In An Age Of Social Distancing, Here's How To Appreciate The Joys Of Slow Living
Every year during Nyepi, the Balinese new year, the entire Island of the Gods goes silent for 24 hours. On this day, everything literally grinds to a halt.
Businesses and roads are closed. Internet, television, and social media access are suspended. Only vital public services such as hospitals, the fire department and the police force are granted access. Everybody on the island, locals and foreigners alike, have to observe silence, which includes not talking.
Typically, travellers would avoid visiting Bali during this time, so that they would not get “stuck” with nothing to do. That is a bit of a fallacy. People still do things, albeit in a much more muted manner. As the bustling island temporarily hushes, for the Balinese it is a time for quiet introspection away from the distractions of the modern world. I’ve been told that as it gets dark, the night sky is particularly vivid because there is no light pollution from street lamps and building lights. And with no vehicles on the road, the polluted air also improves for the day.
In recent years, an increasing number of upscale wellness resorts on the island have started to hold silent meditation retreats during Nyepi to give visitors the opportunity to experience the profound benefits of this unique festival.
Unfortunately, 2020 will not be the year I get to be a part of this. As a responsible citizen of the world trying to do my part in reducing further transmission of Covid-19, I sadly but willingly cancelled my upcoming plans to visit Bali.
Practising silence at home
Still, you do not necessarily have to travel to experience a moment of contemplation. In fact, most of us are probably currently going through some form of enforced silence anyway.
In this age of coronavirus, large swathes of the planet are currently under lockdown and various travel restrictions have been issued by multiple governments. As authorities urge the public to practise social distancing and an increasing number of companies implement work from home schemes, it is likely that many of us will end up spending more time alone. Whether we like it or not, our days of hyper-connectivity, ultra-mobility and 24-7 schedules have temporarily ground to a halt.
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While it is easy to feel a sense of resentment at having to endure mandated doses of solitude, why not look at it from another perspective instead? All that extra time gained from not having to commute to work or by postponing non-essential activities means we finally have the opportunity to take a step back from the hustle of daily life. Sure, you could while hours away bingeing on Netflix or scrolling through nonsensical social media posts. Or, you could have a Nyepi-inspired time-out during your free time to give yourself a mental “retreat”.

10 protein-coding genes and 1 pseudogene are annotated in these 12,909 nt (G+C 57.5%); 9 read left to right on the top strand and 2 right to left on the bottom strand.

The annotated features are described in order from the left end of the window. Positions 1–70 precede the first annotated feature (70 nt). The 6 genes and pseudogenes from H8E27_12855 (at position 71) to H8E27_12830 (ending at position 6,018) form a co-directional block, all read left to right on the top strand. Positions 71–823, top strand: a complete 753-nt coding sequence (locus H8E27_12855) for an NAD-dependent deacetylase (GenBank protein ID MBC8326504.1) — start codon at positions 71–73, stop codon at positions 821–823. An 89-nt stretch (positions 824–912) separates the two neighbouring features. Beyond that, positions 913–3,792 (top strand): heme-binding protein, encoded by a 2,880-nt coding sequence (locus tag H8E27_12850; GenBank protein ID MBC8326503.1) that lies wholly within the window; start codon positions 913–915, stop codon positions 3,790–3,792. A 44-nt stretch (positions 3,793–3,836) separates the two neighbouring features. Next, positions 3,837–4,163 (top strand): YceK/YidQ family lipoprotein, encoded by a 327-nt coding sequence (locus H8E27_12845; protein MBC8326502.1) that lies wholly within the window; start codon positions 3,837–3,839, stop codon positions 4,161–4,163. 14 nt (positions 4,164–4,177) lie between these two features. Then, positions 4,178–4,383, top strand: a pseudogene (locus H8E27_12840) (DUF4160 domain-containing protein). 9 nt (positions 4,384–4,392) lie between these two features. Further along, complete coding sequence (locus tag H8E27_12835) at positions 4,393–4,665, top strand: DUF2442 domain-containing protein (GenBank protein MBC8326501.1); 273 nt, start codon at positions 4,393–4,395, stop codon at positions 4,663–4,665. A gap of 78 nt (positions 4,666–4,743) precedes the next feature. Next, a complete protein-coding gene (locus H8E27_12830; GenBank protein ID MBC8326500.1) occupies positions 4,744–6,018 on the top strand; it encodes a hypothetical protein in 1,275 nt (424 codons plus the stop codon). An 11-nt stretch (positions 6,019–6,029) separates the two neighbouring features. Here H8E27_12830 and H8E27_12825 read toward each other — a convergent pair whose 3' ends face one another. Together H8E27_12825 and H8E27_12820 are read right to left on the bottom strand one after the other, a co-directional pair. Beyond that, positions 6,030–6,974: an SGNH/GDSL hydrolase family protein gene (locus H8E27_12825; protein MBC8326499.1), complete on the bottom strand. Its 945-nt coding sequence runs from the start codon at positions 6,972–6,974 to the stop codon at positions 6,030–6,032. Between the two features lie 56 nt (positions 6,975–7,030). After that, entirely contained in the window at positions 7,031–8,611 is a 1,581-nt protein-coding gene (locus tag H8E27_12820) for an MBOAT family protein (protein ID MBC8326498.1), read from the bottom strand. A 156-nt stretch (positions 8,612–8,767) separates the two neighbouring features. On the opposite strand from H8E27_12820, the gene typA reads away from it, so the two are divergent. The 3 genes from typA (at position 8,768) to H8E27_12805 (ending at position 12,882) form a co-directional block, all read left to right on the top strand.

For instance, take a mini digital detox by putting your devices away for a few hours. After all, nobody needs to scroll through social media obsessively for up-to-the-minute Covid-19 updates. Instead, enjoy a news-free meal—individual servings please—with small groups of your family or friends and enjoy a good old-fashioned conversation instead.
In Singapore, thanks to the stringent measures the government have put into place as well as the efficient and effective healthcare system that we have, it is still relatively safe to meet and go out, as long as we are sensible about it.
Or use some of this newfound free time to focus on your inner wellbeing by catching up on your sleep debt, taking a long indulgent bath, picking up a good book or signing up for an interesting course to grow your own knowledge.
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There are so many ways to savour some much needed self-care in these times. This quietude is also a good distraction-free opportunity to embark on stress-management practices like meditation or mindfulness.
Need some fresh air? Go for a walk in the park, exercise outdoors or have a picnic by the sea. With fewer people out and about, you might just chance upon some wildlife sightings in Singapore’s cityscape, like the ever-popular smooth-coated otters of Marina Bay or a family of red junglefowl (the wild ancestor of the domestic chicken) in Tanjong Pagar. The simple joys of nature are here, right at our doorsteps.
Fast forward to the future when the virus is finally brought under control. We will all eventually return to our regular, hectic urban lifestyles. But maybe by then, we might have made it enough of a habit to look for momentary pauses that we are now better able to appreciate the beauty of being still. This might arguably be one of the most important lessons we can take away from this pandemic—besides the importance of frequent hand-washing, of course.
As French molecular geneticist-turned-Buddhist monk Matthieu Ricard wrote in a recent newsletter, “These unfavourable circumstances can also allow us to revisit our priorities in life, to become more clearly aware of what really counts in our existence, and to put friendship, benevolence, social ties, the quality of relationships with others, mutual aid and cooperation, and all that contributes to a life worth living, back at the centre of our aspirations.”
Access is a collaboration between Singapore Tatler and CNA Luxury.